Publications by authors named "Mohammed Nane Khaja"

2 Publications

  • Page 1 of 1

Neural stem cells & supporting cells--the new therapeutic tools for the treatment of spinal cord injury.

Indian J Med Res 2009 Oct;130(4):379-91

Care Hospital, The Institute of Medical Sciences, Hyderabad, India.

Stem cells play important role in the development and in the maintenance of specific tissues. They have been identified in majority of the organs like liver, blood, skin and intestine. Role of stem cells in regenerative medicine have been implicated in many chronic diseases. Stem cell research is a new opportunity to those patients whose organs are damaged or diseased. The discovery of stem cells in central and peripheral nervous system is relatively recent. Spinal cord injury is one of the major neurological disaster affecting mostly young lives. Stem cell transplantation in spinal cord injury patients have shown encouraging results. Different sources of stem cells are being exploited for spinal cord injury as well as other neurological disorders.
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October 2009

Hepatoprotective activity of Sapindus mukorossi and Rheum emodi extracts: in vitro and in vivo studies.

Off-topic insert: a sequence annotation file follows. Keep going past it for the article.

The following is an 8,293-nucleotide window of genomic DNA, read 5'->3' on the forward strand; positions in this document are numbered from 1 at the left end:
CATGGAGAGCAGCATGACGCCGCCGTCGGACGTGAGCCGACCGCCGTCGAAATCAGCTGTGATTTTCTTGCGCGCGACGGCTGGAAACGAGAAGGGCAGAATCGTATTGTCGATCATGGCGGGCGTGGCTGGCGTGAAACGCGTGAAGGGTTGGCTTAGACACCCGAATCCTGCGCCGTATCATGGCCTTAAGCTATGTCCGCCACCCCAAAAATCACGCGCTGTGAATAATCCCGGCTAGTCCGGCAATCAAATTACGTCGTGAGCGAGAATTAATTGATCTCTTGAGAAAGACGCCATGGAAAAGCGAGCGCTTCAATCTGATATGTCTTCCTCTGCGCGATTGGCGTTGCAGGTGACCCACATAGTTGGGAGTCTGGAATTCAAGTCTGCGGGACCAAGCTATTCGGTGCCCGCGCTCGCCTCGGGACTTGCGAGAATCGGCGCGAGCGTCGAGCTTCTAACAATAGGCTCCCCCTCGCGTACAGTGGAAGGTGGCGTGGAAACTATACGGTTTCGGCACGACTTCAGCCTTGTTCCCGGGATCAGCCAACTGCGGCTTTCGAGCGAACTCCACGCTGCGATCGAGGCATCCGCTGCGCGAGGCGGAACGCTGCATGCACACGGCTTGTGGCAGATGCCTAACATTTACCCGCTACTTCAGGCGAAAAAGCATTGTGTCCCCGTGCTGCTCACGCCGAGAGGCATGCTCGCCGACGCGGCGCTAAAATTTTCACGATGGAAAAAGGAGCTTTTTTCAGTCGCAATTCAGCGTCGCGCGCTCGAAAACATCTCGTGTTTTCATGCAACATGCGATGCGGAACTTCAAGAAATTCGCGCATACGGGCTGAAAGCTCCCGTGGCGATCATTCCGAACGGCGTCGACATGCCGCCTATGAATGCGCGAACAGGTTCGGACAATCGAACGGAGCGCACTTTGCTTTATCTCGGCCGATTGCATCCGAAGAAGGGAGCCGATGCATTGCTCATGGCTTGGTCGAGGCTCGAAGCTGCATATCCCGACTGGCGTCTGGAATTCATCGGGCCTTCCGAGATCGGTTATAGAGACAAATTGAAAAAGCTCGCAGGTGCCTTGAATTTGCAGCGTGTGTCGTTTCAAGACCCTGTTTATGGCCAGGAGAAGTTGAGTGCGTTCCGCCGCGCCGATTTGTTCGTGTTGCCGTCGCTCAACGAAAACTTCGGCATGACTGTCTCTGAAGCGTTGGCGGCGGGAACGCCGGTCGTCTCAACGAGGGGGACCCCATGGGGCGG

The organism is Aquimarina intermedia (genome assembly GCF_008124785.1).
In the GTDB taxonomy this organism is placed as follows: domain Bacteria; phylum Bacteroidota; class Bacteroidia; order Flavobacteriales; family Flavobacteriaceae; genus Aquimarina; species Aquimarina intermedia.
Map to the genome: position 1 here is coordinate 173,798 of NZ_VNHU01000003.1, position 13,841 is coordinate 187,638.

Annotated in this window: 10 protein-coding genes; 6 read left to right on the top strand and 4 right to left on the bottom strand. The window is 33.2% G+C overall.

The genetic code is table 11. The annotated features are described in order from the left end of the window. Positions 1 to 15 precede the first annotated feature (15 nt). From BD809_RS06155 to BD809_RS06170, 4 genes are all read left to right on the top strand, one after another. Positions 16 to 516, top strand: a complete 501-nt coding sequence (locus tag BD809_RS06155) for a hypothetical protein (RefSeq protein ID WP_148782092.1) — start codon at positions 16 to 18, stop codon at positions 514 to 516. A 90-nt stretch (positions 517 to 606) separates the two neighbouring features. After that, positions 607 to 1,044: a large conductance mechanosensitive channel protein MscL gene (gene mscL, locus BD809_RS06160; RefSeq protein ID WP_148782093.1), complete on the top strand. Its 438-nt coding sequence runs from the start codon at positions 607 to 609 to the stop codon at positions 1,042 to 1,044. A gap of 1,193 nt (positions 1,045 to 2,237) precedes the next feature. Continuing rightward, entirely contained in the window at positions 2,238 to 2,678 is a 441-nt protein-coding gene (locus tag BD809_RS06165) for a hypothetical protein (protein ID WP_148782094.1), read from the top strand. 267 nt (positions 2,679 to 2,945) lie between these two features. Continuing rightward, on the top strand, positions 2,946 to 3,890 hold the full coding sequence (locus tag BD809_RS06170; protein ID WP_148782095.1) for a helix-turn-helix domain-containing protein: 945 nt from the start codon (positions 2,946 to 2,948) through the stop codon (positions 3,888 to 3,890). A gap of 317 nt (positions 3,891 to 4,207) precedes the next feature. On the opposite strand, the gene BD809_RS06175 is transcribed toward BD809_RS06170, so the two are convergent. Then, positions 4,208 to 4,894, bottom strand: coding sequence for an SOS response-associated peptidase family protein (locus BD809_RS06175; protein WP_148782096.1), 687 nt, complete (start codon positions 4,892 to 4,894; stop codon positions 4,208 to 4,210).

World J Gastroenterol 2008 Apr;14(16):2566-71

Centre for Liver Research and Diagnostics, Deccan college of Medical Sciences and Allied Hospitals, Kanchanbagh, Hyderabad 500058, Andhra Pradesh, India.

Aim: To study the hepatoprotective capacity of Sapindus mukorossi (S. mukorossi) and Rheum emodi (R. emodi) extracts in CCl(4) treated male rats.

Methods: The dried powder of S. mukorossi and R. emodi was extracted successively with petroleum ether, benzene, chloroform, and ethanol and concentrated in vacuum. Primary rat hepatocyte monolayer cultures were used for in vitro studies. In vivo, the hepatoprotective capacity of the extract of the fruit pericarp of S. mukorossi and the rhizomes of R. emodi was analyzed in liver injured CCl(4)-treated male rats.

Results: In vitro: primary hepatocytes monolayer cultures were treated with CCl(4) and extracts of S. mukorossi & R. emodi. A protective activity could be demonstrated in the CCl(4) damaged primary monolayer culture. In vivo: extracts of the fruit pericarp of S. mukorossi (2.5 mg/mL) and rhizomes of R. emodi (3.0 mg/mL) were found to have protective properties in rats with CCl(4) induced liver damage as judged from serum marker enzyme activities.

Conclusion: The extracts of S. mukorossi and R. emodi do have a protective capacity both in vitro on primary hepatocytes cultures and in in vivo in a rat model of CCl(4) mediated liver injury.
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April 2008